It was fortuitous that, due to claimant’s hospitalization for a life threatening illness, he was examined by an orthopedist on March 23, 1999 at St. Agnes and sent for an MRI on March 24, 1999. The MRI revealed problems with claimant’s quadriceps tendon which would have led an orthopedic surgeon to a diagnosis of claimant’s ruptured tendon. The Court does not find persuasive defendant’s attempt to disclaim liability by shifting the blame onto the orthopedic surgeon at St. Agnes (Dr. Schwartz) who failed to review the MRI or the MRI report. Rather, this Court notes that claimant was under the custody of Sing Sing who had a duty to provide claimant with adequate medical care. While Sing Sing made numerous requests for the 1999 MRI and/or the MRI report, Sing Sing never obtained the MRI or the report; thus its attempts were futile. Indeed, Sing Sing’s Medical Director, Dr. John Perilli, testified that he reviewed all consults and facility appointments and if he had obtained the MRI or its report, he would have submitted it to the orthopedist. Yet, despite Sing Sing’s awareness of the MRI and its necessity, claimant was examined in Sing Sing’s orthopedic clinic by Dr. Galeno and, without the benefit of reviewing the 1999 MRI or its report, Galeno determined that claimant should be scheduled for surgery to repair a torn meniscus.
The Court finds that, under the circumstances of this case, where Sing Sing was aware of the necessity of obtaining the MRI and the MRI report, defendant was negligent in failing to either obtain the MRI and its report or to order another MRI to be made part of claimant’s health record before claimant’s examination by Dr. Galeno at Sing Sing’s own orthopedic clinic. Unlike Rivers, this is not a case where there was no showing of any negligence on the part of the State. Rather, defendant’s negligence was a contributing factor in Galeno’s failure to make a more timely diagnosis of claimant’s ruptured quadriceps tendon. Additionally, the expert testimony established that if Galeno had either reviewed the 1999 MRI or a more recent MRI, he would have been alerted to claimant’s ruptured quadriceps tendon and never would have performed the operation for a torn meniscus (T:422). Thus, claimant underwent an unnecessary operation due, in part, to defendant’s negligence.
Contrary to claimant’s argument, however, this is not a case like Soltis where defendant may be held liable for the negligence of Galeno, an independent contractor, on the basis of ostensible agency. Indeed, the expert testimony established that, under the circumstances of this case, Galeno departed from reasonable and accepted standards of medical care in failing to make any notation in claimant’s medical records as to why Galeno was proceeding to surgery for a torn meniscus without either reviewing the 1999 MRI and its report or ordering and reviewing another MRI. However, there was insufficient evidence to establish that it was objectively reasonable for claimant to believe that Galeno’s services were rendered on behalf of the State. Significantly, there was testimony that, unlike Sing Sing employees who worked in the clinic, Galeno always wore a visitor’s pass. Additionally, unlike Soltis, where the surgery was performed in the facility’s operating room and the surgeon was assisted by a facility nurse, in this case the surgery was performed by Galeno at an “outside hospital” (see Soltis v State of New York, 172 AD2d 919, supra at 920 [court distinguished Soltis from Rivers and notes that Rivers received surgical services at an “outside hospital” and not in the facility operating room]). Thus, while defendant is liable for its own negligence, there is no basis for holding defendant vicariously liable for the negligence of Galeno.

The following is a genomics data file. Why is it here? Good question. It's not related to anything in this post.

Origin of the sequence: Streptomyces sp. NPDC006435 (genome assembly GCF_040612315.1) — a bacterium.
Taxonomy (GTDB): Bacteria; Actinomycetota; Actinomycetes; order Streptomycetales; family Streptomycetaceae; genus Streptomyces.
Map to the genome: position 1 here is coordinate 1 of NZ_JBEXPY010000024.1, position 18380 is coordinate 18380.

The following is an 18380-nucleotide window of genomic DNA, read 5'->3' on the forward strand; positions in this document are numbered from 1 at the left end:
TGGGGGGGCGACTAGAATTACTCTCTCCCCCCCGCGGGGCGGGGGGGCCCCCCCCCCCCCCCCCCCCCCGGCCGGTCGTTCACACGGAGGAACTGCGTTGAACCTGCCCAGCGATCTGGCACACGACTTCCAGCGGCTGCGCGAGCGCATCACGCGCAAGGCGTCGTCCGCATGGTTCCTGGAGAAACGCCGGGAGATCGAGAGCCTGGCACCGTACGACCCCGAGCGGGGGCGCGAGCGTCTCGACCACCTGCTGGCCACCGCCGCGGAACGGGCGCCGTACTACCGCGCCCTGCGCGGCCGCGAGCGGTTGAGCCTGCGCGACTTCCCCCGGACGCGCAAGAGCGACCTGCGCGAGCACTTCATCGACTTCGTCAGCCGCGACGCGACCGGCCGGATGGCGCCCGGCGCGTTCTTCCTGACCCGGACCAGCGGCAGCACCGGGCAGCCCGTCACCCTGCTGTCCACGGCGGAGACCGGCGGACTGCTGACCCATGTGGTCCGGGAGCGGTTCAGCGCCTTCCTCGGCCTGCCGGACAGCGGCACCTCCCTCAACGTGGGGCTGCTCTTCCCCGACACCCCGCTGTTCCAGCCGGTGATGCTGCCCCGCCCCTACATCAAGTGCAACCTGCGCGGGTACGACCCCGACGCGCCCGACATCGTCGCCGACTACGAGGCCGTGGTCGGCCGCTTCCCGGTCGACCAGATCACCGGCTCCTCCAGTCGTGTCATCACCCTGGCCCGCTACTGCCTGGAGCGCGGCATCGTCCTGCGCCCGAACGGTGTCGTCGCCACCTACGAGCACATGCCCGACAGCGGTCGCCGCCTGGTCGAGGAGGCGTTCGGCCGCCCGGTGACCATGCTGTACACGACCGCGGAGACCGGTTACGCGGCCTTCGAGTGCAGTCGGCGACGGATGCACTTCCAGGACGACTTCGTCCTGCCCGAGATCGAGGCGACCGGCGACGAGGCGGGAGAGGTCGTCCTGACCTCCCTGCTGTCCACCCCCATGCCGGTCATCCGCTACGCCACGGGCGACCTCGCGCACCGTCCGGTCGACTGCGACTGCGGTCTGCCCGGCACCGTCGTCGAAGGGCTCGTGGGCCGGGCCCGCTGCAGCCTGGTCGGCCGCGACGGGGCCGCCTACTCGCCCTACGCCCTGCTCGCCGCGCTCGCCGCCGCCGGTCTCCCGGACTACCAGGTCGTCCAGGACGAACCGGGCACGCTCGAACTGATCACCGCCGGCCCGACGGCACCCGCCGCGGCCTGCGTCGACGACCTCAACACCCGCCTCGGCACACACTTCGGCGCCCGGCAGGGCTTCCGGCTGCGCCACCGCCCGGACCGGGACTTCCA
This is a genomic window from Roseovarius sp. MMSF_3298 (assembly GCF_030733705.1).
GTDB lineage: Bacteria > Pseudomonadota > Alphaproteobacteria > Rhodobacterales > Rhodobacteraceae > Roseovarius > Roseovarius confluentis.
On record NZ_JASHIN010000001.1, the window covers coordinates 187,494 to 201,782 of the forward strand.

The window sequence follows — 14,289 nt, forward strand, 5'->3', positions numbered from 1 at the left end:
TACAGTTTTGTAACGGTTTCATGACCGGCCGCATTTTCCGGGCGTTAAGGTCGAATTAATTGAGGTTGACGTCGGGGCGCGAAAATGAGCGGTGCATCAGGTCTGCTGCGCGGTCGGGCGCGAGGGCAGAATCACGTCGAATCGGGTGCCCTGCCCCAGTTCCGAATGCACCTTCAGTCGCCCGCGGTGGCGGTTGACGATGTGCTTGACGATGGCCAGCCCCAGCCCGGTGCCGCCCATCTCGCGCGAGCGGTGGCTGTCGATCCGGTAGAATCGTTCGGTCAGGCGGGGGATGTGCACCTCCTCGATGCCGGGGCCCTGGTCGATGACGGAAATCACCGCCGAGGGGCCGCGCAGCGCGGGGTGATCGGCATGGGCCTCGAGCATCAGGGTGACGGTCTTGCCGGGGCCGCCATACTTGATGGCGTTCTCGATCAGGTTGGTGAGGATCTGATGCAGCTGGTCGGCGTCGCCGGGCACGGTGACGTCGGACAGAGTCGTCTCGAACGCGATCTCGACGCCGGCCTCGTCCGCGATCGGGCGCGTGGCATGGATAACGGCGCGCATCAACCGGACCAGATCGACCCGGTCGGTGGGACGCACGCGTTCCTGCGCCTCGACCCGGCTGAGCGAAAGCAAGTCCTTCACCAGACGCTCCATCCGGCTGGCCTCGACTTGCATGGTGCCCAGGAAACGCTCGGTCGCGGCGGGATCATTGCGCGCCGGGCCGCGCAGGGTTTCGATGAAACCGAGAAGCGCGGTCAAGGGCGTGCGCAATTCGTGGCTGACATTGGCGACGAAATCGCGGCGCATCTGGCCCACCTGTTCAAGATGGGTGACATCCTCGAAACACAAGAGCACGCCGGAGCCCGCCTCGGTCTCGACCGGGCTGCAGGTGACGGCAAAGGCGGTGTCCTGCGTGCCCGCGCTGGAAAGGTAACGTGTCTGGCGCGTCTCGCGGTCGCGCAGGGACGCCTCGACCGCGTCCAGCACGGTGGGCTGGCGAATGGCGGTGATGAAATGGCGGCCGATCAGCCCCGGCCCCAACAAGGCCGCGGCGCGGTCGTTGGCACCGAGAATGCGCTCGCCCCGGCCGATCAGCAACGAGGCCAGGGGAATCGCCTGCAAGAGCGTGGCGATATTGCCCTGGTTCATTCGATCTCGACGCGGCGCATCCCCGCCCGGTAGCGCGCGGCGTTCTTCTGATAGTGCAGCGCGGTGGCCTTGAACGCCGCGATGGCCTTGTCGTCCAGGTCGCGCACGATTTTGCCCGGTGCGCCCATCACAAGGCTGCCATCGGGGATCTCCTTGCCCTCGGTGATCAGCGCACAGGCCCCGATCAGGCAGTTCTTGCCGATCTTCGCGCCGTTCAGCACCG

In assessing the amount of damages to be awarded claimant, the Court has considered that once claimant was finally diagnosed with a torn quadriceps tendon in March 2000, more than one year after his injury, he refused to have the surgery performed by Galeno in June 2000. Claimant was paroled in April 2001 and he consulted a physician of his choice and again did not elect to undergo surgery. Despite claimant’s refusal to have surgery, the Court finds that the evidence established that claimant’s prognosis for surgery, even six years post-accident, was “very good” and would enable him to regain stability in his leg and perform many of the tasks he is presently unable to do, albeit with a possibility of a loss of “some flexion” (T:432, 404).
Upon review of all the circumstances, the Court finds that liability in damages shall be apportioned 50 percent attributable to defendant and payable by defendant in the amount of $70,000 for claimant’s past pain and suffering and$25,000 for claimant’s future pain and suffering together with the appropriate interest.
It is further ordered that, to the extent that claimant has paid a filing fee, it may be recovered pursuant to Court of Claims Act §11-a(2).
All motions not previously ruled upon are hereby DENIED.

June 6, 2006
White Plains, New York

Judge of the Court of Claims

[1]. References to the trial transcript are preceded by the letter “T.”
[2]. STAT is a common medical abbreviation for as soon as possible.
[3]. There is no claim for lost earnings.